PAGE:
Then there’s the responsibility of the humanities intelligentsia to anticipate the challenges ahead of society and convince us to act on them. Since I agree that many of the most important problems ahead of us will actually come from technology, we need our skeptical, naysaying journalists and public intellectuals to actually know what they’re talking about. You can’t assess the severity of threats from climate change, racist machine learning systems or bioengineered pandemics unless you really understand how climate change, machine learning and bioengineering work. You can’t effectively communicate these threats to the public. You certainly won’t be able to convince gung-ho Silicon Valley technologists that they ought to apply the brakes.

Scientifically ignorant intellectuals run the risk of failing to spot important problems, which is a pity because they might be the only people who would take action on these problems had they seen them. Scientists and technologists have a vested interest in their work so can’t necessarily be trusted to stop when they ought to, even if they know they ought to.

On the other hand, commenting on new discoveries and innovations without a proper understanding of the principles involved risks misinforming the public about what a discovery or innovation really entails. Journalists who don’t really know what they’re talking about risk downplaying the potential benefits of a new something, or creating unnecessary alarm about a threat that doesn’t exist in the first place. It’s all too easy to imagine wild sci-fi fear-mongering about the future implications of some technology leading to widespread hysteria or unnecessarily cumbersome regulation on beneficial fields and industries unlikely to produce anything dangerous.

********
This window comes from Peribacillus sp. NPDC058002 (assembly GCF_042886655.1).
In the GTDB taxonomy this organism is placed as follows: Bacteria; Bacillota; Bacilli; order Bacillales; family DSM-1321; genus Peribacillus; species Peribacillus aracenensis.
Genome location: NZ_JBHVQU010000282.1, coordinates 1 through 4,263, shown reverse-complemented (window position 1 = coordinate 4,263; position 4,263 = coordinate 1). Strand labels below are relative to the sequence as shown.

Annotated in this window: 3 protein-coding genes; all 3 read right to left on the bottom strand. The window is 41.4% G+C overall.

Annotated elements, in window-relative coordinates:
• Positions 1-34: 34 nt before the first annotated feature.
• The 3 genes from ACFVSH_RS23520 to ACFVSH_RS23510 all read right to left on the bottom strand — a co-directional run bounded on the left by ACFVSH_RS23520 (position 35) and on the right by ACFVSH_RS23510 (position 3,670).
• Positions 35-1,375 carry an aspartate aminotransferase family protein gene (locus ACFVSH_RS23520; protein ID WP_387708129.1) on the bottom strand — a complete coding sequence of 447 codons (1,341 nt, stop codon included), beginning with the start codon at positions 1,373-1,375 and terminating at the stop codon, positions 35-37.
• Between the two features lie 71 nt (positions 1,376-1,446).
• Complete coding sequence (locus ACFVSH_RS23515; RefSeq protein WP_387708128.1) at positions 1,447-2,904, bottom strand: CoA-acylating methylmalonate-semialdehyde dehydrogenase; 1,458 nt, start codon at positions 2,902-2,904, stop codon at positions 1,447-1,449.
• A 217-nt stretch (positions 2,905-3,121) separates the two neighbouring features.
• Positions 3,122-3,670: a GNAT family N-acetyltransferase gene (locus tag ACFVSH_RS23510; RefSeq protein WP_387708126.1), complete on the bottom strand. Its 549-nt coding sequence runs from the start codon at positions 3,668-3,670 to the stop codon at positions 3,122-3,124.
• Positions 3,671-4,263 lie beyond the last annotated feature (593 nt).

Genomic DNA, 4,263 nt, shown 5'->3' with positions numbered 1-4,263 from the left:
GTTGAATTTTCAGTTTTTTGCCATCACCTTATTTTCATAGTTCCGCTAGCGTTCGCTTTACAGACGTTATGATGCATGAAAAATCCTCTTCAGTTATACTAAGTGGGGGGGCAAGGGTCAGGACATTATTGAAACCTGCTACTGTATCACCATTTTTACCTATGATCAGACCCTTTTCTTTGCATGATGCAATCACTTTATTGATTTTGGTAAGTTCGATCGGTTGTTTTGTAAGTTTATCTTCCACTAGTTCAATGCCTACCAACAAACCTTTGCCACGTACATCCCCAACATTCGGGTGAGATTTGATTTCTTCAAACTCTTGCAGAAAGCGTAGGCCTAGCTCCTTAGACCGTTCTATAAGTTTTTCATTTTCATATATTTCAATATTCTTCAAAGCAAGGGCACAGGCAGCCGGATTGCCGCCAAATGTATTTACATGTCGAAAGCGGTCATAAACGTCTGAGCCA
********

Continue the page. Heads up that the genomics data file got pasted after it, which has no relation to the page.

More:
Finally, I’d like to point out that just as it’s incredibly annoying for humanities majors to be told their work basically amounts to pointless navel gazing, it is every bit as annoying for STEM people to read that the current state of their field basically amounts to Juicero (the stupid expensive juice machine all the cool kids are writing about). If every journalist writing about how Silicon Valley is “a stupid libertarian dystopia where investor-class vampires are the consumers and a regular person’s money is what they go shopping for” would please at least acknowledge that companies like Wave (helps immigrants send remittances to their families in East Africa), and Memphis Meats (creates cultured meats that have the potential to save millions of animals from a lifetime of torment every year) are also part of the Silicon Valley ecosystem they dismiss so haughtily.

Overall, I agree that an either/or approach to science and the humanities is a mistake. STEM people who disregard the humanities are annoying, might not be that useful and may end up blowing us all up. Humanities majors who don’t pay more than superficial attention to what’s happening in STEM fields can be equally insufferable, and just as likely to waste everyone’s time or do something harmful or stupid. Holistic education and respect for all disciplines or bust!

Contact Nick Pether at npether ‘at’ stanford.edu.